The government of Switzerland has signed a contract formalising its planned acquisition of 36 Lockheed Martin F-35As, a move following the country’s 2021 decision to acquire the US-made fifth-generation fighter.
The deal is worth Swfr6.0 billion ($6.2 billion) and calls for Lockheed to deliver the jets between 2027 and 2030, the company said on 19 September.
Switzerland confirms the order, saying its armament director Martin Sonderegger and F-35A programme manager Darko Savic signed a “procurement contract” in Bern.
“With this, the procurement of 36 F-35A is contractually agreed,” says Switzerland. “The prices and contractual conditions are defined bindingly in this contract and are also enforced by means of strict supervision.
“The US authorities have already signed the procurement contract,” Switzerland adds.
The country will acquire the fighters via the US government’s Foreign Military Sales process, which the US Defence Security Cooperation Agency (DSCA) oversees.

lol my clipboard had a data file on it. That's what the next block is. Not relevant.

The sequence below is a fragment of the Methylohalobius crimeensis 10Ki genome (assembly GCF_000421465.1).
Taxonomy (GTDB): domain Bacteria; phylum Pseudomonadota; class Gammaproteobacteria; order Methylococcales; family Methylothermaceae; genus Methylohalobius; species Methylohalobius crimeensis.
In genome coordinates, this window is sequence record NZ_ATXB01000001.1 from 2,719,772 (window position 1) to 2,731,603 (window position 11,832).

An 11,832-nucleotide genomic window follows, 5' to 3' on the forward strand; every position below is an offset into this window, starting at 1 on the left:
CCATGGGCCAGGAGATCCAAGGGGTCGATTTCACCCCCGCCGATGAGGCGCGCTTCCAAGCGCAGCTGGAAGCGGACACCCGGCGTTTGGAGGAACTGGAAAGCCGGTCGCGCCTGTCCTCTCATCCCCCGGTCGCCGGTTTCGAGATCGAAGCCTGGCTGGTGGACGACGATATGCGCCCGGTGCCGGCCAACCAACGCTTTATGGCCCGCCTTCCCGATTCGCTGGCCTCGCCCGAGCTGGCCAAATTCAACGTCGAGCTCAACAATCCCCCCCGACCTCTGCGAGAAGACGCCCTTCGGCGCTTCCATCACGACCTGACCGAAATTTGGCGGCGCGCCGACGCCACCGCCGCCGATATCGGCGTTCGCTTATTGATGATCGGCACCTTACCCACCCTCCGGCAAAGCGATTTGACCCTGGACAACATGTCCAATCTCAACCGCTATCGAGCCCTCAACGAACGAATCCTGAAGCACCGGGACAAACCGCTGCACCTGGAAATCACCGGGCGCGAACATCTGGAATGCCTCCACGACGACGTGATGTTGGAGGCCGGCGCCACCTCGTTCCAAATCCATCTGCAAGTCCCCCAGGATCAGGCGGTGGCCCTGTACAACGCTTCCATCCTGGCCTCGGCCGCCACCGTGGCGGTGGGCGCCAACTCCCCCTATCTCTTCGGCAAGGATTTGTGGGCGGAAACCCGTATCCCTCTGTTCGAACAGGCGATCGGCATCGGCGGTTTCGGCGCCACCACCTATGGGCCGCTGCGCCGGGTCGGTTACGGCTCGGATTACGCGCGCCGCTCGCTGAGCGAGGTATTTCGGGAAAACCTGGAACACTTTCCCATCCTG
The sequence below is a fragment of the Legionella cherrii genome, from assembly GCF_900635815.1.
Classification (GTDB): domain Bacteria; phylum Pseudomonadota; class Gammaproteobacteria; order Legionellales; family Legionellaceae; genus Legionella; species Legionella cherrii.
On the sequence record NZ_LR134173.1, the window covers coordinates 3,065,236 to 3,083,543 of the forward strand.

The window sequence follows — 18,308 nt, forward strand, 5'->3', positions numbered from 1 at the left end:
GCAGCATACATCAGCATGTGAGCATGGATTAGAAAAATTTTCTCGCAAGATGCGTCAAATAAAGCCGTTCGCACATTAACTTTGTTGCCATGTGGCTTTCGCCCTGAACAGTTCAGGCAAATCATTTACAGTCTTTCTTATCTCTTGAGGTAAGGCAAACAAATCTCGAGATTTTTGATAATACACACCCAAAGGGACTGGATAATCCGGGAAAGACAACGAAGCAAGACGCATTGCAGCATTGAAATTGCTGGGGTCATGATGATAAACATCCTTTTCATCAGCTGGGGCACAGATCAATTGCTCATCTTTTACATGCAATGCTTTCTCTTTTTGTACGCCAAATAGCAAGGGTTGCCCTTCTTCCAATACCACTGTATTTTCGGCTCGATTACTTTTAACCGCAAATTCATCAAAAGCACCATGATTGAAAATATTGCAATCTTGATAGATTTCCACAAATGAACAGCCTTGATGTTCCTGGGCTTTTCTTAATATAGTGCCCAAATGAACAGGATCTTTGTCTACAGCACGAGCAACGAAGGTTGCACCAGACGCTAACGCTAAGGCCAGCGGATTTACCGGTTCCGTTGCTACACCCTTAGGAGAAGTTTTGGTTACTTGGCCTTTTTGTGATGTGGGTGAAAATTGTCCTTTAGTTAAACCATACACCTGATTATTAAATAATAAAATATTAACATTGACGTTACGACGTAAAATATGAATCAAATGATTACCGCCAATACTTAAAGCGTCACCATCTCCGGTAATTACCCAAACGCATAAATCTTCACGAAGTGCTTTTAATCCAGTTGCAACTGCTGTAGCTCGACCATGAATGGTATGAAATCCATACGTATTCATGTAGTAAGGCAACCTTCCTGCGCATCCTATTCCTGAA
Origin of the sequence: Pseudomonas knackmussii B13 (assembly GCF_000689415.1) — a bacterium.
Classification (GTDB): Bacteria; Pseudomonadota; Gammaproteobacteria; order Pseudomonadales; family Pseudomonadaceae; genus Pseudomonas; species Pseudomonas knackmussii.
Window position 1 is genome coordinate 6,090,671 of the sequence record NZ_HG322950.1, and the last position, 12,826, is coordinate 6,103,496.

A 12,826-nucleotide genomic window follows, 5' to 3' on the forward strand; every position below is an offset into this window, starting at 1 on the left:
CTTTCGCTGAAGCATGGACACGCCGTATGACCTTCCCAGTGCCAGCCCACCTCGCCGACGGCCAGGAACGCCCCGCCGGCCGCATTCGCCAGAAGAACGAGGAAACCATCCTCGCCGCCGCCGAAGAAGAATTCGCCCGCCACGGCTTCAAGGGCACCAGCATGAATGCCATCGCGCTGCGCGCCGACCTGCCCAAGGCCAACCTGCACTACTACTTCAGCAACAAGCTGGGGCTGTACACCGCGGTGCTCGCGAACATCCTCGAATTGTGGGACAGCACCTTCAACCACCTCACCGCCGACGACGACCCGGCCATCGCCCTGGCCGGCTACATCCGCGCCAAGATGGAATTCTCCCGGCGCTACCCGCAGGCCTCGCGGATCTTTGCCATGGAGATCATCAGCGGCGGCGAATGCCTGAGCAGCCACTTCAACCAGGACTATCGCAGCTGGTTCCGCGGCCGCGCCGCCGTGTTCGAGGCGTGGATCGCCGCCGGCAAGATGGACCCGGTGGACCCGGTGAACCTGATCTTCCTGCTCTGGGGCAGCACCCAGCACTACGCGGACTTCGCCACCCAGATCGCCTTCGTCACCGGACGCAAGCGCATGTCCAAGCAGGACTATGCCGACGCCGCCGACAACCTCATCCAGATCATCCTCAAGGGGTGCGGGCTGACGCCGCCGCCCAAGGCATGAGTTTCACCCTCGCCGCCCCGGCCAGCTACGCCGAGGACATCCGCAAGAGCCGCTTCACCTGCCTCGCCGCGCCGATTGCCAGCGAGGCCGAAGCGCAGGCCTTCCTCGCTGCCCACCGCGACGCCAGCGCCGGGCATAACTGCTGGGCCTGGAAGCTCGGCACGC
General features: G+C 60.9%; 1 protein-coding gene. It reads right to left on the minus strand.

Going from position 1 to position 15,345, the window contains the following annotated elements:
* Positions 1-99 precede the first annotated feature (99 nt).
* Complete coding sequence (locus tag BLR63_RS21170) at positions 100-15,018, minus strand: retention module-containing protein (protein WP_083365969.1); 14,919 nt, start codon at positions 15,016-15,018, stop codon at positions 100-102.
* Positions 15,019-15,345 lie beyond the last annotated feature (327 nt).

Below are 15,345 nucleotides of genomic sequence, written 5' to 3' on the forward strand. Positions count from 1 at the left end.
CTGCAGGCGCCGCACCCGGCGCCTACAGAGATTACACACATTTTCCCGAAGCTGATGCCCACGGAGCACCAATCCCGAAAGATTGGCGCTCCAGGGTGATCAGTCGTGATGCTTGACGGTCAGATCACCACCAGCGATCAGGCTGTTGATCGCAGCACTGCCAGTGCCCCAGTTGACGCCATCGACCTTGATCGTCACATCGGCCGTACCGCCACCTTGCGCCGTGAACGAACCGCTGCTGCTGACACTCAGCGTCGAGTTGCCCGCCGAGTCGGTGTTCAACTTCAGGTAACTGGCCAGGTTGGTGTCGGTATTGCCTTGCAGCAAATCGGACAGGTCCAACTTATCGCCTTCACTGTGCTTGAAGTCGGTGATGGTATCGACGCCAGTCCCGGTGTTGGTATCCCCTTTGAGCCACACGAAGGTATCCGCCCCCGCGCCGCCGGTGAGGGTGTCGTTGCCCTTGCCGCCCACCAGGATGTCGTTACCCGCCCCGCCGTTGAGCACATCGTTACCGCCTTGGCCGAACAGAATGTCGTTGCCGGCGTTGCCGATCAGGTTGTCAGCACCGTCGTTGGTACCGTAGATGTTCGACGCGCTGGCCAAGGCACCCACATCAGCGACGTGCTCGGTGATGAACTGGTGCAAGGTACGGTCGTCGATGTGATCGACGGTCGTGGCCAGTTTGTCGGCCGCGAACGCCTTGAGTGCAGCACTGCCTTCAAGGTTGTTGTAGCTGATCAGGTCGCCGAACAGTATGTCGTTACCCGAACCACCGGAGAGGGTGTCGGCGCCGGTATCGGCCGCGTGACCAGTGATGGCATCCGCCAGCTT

The DSCA in 2020 approved the sale of F-35s to Switzerland.
The agreement includes “mission-specific equipment, weapons and ammunition, a logistics package, mission-planning systems, training systems and initial training”, Switzerland adds.
“Switzerland will benefit from Lockheed Martin’s dedication to autonomy and sovereignty in integrating indigenous solutions,” the US manufacturer says. “We look forward to growing the partnership with the Swiss air force and industry to deliver and sustain the aircraft for decades.”
Switzerland in 2021 selected the F-35A as its next fighter in a move that dealt a blow to the European defence industry. The country chose Lockheed’s jet over competing offers from Dassault for its Rafale and from Eurofighter for its Typhoon.
At the time, Switzerland said purchasing either of those European-made types would cost Swfr2 billion more than acquiring F-35As.